jump to navigation

Meteor Shower Season 2019 August 1, 2019

Posted by aquillam in Astronomy.
add a comment

Late July & Early August is full of meteor showers!

Two different showers originate in Aquarius. They tend to be low activity, but the July 30/August 1 new moon give you a better chance than usual of seeing something good!

Of course the most famous shower of the year is the Peseids. This year they peak around August 13, just in time for the full Moon. Fortunately, this very active shower not only has a high number of meteors at its peak, it has a really long period of activity before its peak.

There are also a couple other minor meteor showers, and you might catch one of two of those in the wee hours. Check out the AMS Meteor Activity Outlook for this week (July 27 – August 2) for more details.

It’s best to observe in the early morning hours. Meteors happen when the Earth runs into debris floating in space. In the early morning, you (the observer) are facing the same direction that Earth is traveling through space, so you’ll see more of the debris hitting the Earth. Also, at the beginning of August, the Moon will set early, and darker skies are important!

In the first week of August, you might spot 10 – 20 meteors per hour. Look eastward until about 3 AM, then turn southward until sunrise.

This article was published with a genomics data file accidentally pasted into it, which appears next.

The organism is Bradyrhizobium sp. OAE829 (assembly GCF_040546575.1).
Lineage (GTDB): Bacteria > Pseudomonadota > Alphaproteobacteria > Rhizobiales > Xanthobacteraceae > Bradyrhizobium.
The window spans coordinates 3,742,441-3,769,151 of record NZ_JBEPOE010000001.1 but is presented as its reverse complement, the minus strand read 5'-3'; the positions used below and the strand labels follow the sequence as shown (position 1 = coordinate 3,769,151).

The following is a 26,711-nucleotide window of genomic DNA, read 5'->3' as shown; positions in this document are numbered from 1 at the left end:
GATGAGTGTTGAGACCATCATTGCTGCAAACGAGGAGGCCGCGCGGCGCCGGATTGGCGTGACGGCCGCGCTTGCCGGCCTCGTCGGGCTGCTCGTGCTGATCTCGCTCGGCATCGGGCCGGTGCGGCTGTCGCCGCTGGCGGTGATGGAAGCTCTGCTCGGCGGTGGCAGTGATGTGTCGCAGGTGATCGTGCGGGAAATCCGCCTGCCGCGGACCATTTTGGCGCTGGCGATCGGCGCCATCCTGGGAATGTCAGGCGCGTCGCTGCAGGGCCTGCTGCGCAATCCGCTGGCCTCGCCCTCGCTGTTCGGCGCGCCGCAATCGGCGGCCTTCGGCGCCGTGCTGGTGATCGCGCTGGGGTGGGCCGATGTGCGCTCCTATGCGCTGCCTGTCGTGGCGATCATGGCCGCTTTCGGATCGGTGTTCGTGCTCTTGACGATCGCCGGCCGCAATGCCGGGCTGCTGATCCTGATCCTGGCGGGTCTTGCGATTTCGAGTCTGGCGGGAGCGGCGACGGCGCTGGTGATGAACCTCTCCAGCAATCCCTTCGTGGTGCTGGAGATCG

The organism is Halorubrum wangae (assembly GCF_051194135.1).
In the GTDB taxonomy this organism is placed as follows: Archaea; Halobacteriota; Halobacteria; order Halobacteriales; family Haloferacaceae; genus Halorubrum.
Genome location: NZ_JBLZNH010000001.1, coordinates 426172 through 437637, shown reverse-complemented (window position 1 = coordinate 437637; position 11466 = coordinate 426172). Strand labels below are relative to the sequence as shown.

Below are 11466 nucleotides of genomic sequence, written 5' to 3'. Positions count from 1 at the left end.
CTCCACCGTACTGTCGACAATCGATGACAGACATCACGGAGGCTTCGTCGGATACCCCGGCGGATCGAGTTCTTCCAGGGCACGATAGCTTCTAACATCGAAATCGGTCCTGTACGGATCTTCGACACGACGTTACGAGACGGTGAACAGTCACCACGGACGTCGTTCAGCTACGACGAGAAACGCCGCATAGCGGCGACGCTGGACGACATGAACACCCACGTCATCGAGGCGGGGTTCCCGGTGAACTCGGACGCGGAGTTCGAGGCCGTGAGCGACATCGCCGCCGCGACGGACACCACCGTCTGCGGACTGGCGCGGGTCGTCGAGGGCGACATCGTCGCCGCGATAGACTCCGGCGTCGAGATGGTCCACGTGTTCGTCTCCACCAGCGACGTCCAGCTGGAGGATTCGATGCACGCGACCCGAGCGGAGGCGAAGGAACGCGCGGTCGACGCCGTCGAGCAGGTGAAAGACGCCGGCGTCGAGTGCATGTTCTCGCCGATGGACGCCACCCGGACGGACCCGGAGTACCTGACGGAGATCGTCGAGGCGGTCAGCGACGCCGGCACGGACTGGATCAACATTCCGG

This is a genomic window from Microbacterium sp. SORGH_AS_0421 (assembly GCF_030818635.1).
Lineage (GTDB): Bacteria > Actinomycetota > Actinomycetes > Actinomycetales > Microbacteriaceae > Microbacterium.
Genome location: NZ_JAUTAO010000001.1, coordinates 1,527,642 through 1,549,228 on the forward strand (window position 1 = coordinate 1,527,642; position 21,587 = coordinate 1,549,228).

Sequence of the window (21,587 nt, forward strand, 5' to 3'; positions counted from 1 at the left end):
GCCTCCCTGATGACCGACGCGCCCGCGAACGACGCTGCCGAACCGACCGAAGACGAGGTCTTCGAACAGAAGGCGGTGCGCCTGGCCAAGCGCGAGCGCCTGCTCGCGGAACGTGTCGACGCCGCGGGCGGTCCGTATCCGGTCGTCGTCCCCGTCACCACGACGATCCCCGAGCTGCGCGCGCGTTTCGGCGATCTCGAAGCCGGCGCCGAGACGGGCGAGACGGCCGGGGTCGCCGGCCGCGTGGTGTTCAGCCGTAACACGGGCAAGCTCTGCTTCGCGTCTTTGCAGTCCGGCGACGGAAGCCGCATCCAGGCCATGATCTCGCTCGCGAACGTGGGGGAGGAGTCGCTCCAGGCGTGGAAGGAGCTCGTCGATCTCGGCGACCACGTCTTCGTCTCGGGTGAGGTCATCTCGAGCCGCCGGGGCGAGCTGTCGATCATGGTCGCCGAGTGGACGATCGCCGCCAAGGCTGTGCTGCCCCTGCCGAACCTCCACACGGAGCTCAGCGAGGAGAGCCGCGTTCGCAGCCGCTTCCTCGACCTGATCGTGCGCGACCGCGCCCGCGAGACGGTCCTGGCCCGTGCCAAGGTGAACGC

Here’s a map of the eastern sky at 1 AM on August 1st. Perseus is on the left (NE), Aquarius on the right (SE).

Looking east from Ann Arbor at 1AM August 1st.

Looking east from Ann Arbor at 1AM August 1st.

Don’t miss the Geminids! December 5, 2018

Posted by aquillam in Astronomy, MichiganAstro.
add a comment

One of the best meteor showers of the year takes up most of the month of December, but will be best on the mornings of December 13 & 14.

Rising ENE a little after 7 PM, the radiant of the Geminids is up nearly all night. As always, the best time to watch for meteors is in the hours between midnight and dawn, since that’s when your sky is facing the direction Earth is traveling, so heres a map for December 14 at 2 AM.


The sky from 42º latitude at 2 AM on December 14, 2018. Note Orion toward the SW, and the Big Dipper in the NW. Click for bigger image.

Conveniently, the Moon sets at about 10 PM the evening before, so if you can get away from city lights, you’ll have good dark skies for the best observing time. This is an active shower though, so it’s work going out and looking anytime you happen to be up and the weather is clear.